It is doubtful whether the denial of insurance coverage for liability against punitive damages actually deters culpable actors. Price v. Hartford Accident and Indemnity Company, 108 Ariz. 485, 502 P.2d 522 (1972). In Texas, juries are not allowed to consider the defendant's wealth, resources, or insurance coverage when assessing compensatory or punitive damages. Whatever deterrence value punitive damages have under Texas law, we see no hindrances to the practical achievement of those objectives under a policy of law that allows for insuring against liability for punitive damages.
We find no public policy against allowing insurance coverage against punitive damages. As long as insurance companies are willing, for a price, to provide protection against liability for punitive damages to corporations they deem "good risks," and as long as punitive damage liability continues to extend to "gross negligence," we see no reason why these contracts should not be enforced:
It is one thing for an insurance company to write a policy with provisions which exclude liability for punitive damages and to ask that this court construe and apply such policy provisions. It is quite another thing, however, for an insurance company which has written and issued an insurance policy in terms which include coverage for punitive damages — presumably at a premium which the insurance company believed to be sufficient as consideration for such coverage — to ask this court to relieve it from such liability under its own insurance contract by a judicial declaration that the contract is void for reasons of public policy.
Harrell v. Travelers Indemnity Co., supra 567 P.2d at 1021-22.
We conclude that public policy would be best served by requiring the insurance company to honor its obligation. Accordingly, we hold that under Texas law it was not contrary to public policy for Rawlings and Safway to shift the punitive damages awards to their liability insurance carriers, and that, under the terms of the insurance contracts between the parties, punitive damages were within the scope of coverage. Point of error ten is overruled.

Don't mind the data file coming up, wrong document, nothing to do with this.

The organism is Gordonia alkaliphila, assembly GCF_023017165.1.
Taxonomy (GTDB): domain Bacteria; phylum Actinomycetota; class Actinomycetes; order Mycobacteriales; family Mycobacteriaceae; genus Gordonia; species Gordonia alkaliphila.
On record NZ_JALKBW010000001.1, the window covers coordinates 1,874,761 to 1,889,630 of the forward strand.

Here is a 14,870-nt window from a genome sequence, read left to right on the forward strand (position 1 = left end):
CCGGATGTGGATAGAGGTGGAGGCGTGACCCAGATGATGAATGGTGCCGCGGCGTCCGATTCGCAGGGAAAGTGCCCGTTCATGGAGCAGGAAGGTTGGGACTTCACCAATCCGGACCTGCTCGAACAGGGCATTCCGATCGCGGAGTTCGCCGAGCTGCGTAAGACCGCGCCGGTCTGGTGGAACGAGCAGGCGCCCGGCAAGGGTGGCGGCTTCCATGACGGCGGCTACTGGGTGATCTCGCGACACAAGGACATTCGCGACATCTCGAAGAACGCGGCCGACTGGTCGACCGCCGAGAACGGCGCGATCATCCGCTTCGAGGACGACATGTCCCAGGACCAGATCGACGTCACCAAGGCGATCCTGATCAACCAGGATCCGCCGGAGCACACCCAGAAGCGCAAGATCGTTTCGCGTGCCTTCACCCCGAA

Since we conclude that the district court properly rendered judgment in favor of appellees, we also find no abuse of discretion in its award of attorney's fees to appellees. Appellants' point of error eleven is also overruled.
Tex.Prac. Rem. Code Ann. § 37.009 (1986) empowers the trial court to award both costs and reasonable and necessary attorney's fees as are equitable and just in a declaratory judgment action taken under chapter 37. That award will not be set aside absent a showing that the trial court abused its discretion in making the award that it did. Zaruba v. Zaruba, 498 S.W.2d 695 (Tex.Civ.App. 1973, writ dism'd).
The appellees have brought two cross-points claiming error by the district court in its findings of fact. However, we find nothing in the record to indicate that appellees brought the claimed errors to the attention of the district court; accordingly, they were waived. See, e.g., West Texas Utilities Co. v. Irvin, 161 Tex. 5, 336 S.W.2d 609 (1960); State Bar of Texas, Appellate Procedure in Texas, § 15.16 (2d ed. 1979).
The judgment of the trial court is affirmed.
The entire public policy argument behind not enforcing policies which insure against punitive damages changes from state to state. See generally City Products Corp. v. Globe Indemnity Company, 88 Cal.App.3d 31, 151 Cal.Rptr. 494 (1979). Insurance coverage is valid in those jurisdictions where punitive damages are allowed in respect to gross negligence or reckless or wanton conduct. In comparison, jurisdictions where punitive damages are limited to cases of fraud, oppression or malice have generally invalidated insurance coverage for punitive damages on public policy grounds. New York falls into the latter category.
Had the underlying personal injury actions been tried under New York law, punitive damages would not have been available, since New York does not allow punitive damages for gross negligence in products liability actions. Hafner v. Guerlain, supra. Since there are several public policy reasons supporting punitive damages, the public policy reasons for not allowing insurance of punitive damages are likewise different. Hence, it may not be said that New York has an interest in applying its rule of law to prevent an insurance company from paying a "punitive damage award" against its insured that would have never been assessed under New York law. The policies of an interested state are important only if an application of that state's laws would further these policies.